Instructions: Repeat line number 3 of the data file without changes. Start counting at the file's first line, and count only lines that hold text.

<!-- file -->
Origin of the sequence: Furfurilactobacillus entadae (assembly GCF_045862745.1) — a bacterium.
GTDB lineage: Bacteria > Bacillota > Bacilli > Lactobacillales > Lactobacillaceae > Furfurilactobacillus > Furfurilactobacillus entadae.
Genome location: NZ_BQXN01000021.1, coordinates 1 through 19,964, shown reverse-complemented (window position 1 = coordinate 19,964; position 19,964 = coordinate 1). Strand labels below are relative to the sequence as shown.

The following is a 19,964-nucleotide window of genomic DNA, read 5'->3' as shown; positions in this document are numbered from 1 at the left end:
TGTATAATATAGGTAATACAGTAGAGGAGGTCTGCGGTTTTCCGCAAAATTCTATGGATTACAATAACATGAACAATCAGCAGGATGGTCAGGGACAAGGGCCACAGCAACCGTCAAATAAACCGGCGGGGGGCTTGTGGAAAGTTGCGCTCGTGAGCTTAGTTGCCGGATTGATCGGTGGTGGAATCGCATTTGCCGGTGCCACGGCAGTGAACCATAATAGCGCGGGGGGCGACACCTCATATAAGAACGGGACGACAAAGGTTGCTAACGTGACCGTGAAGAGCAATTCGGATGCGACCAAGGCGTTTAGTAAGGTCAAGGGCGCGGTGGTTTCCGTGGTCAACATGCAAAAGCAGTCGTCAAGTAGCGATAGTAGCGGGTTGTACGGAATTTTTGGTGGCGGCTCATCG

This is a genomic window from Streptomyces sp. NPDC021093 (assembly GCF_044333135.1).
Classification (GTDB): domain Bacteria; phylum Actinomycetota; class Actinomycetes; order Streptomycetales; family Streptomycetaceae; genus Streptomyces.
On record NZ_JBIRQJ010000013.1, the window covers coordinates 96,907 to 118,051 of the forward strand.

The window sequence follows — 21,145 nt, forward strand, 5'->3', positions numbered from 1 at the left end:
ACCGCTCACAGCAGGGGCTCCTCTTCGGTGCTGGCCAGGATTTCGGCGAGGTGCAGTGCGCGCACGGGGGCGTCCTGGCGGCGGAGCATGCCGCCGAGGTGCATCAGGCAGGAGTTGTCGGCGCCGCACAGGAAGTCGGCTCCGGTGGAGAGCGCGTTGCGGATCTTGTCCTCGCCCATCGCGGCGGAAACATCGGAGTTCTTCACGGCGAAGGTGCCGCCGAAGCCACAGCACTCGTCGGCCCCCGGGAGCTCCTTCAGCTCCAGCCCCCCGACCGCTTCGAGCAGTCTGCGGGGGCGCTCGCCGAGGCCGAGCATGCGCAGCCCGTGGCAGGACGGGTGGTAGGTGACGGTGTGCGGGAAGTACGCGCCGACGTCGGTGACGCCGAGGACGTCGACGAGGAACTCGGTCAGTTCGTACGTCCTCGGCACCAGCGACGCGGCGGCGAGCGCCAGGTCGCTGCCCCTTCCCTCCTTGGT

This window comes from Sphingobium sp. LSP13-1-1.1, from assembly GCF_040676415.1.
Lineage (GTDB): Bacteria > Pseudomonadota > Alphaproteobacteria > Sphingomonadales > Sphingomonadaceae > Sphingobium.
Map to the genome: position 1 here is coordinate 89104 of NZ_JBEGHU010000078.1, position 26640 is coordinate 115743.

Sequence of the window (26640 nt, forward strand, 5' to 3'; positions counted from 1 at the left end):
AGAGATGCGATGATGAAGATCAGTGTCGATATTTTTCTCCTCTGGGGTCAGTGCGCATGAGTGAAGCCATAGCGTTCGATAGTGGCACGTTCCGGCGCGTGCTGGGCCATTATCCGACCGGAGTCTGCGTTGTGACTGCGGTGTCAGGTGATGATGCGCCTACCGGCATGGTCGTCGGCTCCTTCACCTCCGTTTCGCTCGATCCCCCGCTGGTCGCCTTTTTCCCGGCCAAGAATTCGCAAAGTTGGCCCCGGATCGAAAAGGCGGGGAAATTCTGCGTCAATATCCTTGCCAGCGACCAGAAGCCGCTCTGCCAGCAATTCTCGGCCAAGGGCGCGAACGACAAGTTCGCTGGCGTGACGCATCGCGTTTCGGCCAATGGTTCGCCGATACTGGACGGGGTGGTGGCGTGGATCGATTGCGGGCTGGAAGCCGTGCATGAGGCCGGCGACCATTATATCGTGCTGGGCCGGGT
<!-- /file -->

Genome location: NZ_BQXN01000021.1, coordinates 1 through 19,964, shown reverse-complemented (window position 1 = coordinate 19,964; position 19,964 = coordinate 1). Strand labels below are relative to the sequence as shown.